SEOs optimising content for Google search may have spotted the prominence of a feature called ‘People Also Ask’ (PAA) during the last few months. PAA boxes provide a list of questions that users entering a search query may also ask and are populated with content from webpages and clickable links to sources.
New research from SEMrush shows that PAAs are now surfaced in 49% of all searches and that when these boxes do appear, they take a spot within the top three listings in Google SERPs 75% of the time. A few other interesting facts include:
- PAA results appear in 52.27% of mobile results and 49.37% of desktop results.
- The appearance of PAA results can vary wildly depending on the industry.
- PAA SERP presence is 64.2% in consumer electronics compared with just 9.5% for real estate.
- Paragraph results in PAA have an average of only 41 words.
- The answer types in PAA are predominantly paragraphs (78%), with lists (13.8%), tables (4.3%) and videos (3.3%) featuring less often.
What makes PAA unique?
PAAs appear very similar to other ‘rich results’ such as Featured Snippets on the surface, and while this may be true, they are unique in that you can occupy an organic search ranking on the first page of listing and also appear in a PAA. The potential for increasing visibility and wider reach is therefore considerable.
Google also appears to show the same question for a myriad of different queries, and these questions almost always provide the same answer. This means that content that has been pulled from a page can actually end up being used for a significant number of similar queries.
However, attempting to optimise content and copy to feature in PAAs can be challenging as the questions that appear in them are seemingly infinite and are dependent on the initial search query. More encouraging is the fact that certain queries are more likely to trigger a PAA to appear.
Research shows that questions that start with the words ‘who’, ‘what’, ‘where’, ‘when’ and ‘why’ actually lead to a PAA appearing 86% of the time. This suggests that marketers looking to feature in PAA should craft more content that aims to answer a specific question.
How visible are PAAs?
PAAs will show very frequently across a range of queries, but the way that users are interacting with them is less clear. An older study by Backlinko found that just 3% of searchers actually click on the PAA box, which is expandable. However, it did note that interaction rates can be very high on certain occasions and that on average, 40% of interactions lead to a click-through.
So, is it worth trying to rank for PAA? The answer can be both yes and no depending on your objectives. For example, driving an additional 100 to 200 clicks to a page that delivers a high ‘value per visitor’ metric would very much be in your best interests as it could potentially lead to a number of big sales and increase your bottom line.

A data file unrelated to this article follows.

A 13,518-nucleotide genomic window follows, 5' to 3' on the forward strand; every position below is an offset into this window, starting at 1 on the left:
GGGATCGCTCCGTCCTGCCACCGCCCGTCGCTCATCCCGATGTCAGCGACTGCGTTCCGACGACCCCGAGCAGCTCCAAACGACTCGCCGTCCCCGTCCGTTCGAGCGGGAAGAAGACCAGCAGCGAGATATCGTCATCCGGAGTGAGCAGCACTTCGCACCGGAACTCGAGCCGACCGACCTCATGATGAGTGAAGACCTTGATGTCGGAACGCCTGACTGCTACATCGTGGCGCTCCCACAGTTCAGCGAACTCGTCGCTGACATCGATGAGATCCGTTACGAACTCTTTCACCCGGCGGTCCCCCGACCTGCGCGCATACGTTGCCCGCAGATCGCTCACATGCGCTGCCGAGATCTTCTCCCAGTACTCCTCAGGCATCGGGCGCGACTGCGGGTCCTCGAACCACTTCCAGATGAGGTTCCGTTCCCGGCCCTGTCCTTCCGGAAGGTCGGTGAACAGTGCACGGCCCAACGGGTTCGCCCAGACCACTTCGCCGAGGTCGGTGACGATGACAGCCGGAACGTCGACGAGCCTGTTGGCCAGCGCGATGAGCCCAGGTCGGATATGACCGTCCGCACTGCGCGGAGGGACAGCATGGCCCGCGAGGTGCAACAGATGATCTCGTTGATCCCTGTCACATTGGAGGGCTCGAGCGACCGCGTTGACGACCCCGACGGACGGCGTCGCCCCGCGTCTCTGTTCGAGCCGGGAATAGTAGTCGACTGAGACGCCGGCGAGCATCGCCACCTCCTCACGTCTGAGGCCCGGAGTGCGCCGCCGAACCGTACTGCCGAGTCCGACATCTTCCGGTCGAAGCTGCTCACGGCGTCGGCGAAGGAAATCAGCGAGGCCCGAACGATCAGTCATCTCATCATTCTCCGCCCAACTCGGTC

How to start leveraging PAA
Selecting questions at random to optimise for is not a good use of your time or resources as these questions may only show in low search volume queries. The best way to start optimising for PAA is by going through your webpages and finding ones that rank for a large number of keywords. The aim is to find questions that you can answer that are surfaced regularly for these keywords. High search volume is also important.
Using Google Analytics or another relevant tool, create a report that ranks your top-performing pages based on keywords. Next, filter for keywords that appear in the top 15 to 20 positions that have a monthly search volume above 10 and, most importantly, lead to PAA boxes being triggered.
Now you have relevant keywords, but you also need to know the questions that are being asked in PAAs when users enter these keywords in search. Ahrefs’ ‘Keyword Explorer’ tool is useful here as it allows you to copy and paste all of these keywords and then export them into a Google sheet.
After creating a pivot table within Google Sheets, you will finally be able to take a look at some of the most common PAA questions for your keywords, with a ranking based on the total sum of search volume. If a question is showing up for a considerable number of keywords and these keywords are driving high search volumes, trying to get Google to use your content in PAA boxes should be worthwhile.
Before continuing, just make sure that Google is not already using your page as a source for PAAs and that the page in question already has a high ranking in SERPs. Google pulls information from one of the top 10 ranking sites, so you might have better luck if you try to optimise for another question where you are already a top performer in search.
Optimising your page for PAA
It has been a long road, but you are finally in the position to optimise your page – how exactly should you do it? First, add the answer to your webpage if it is not already there. You also need to adjust the formatting to meet Google’s expectations. As noted earlier, paragraphs are preferable, but make sure that your content is simple and digestible. Finally, optimise your headers and clean up any code.
If you don’t have any immediate use cases for PAAs right now, you can still use them to support your content creation. The questions and answers in PAAs will highlight certain things that searchers are looking for. These insights can help you to craft better content that aligns with search intent, which can lead to a rise in traffic in itself.
To conclude, PAA is yet another rich result that is becoming more prevalent in Google search, and you can benefit by beating competitors to the punch by earning placements through targeted content that answers important questions. Just make sure that ROI is viable though as optimising for low volume keywords and queries is not worthwhile.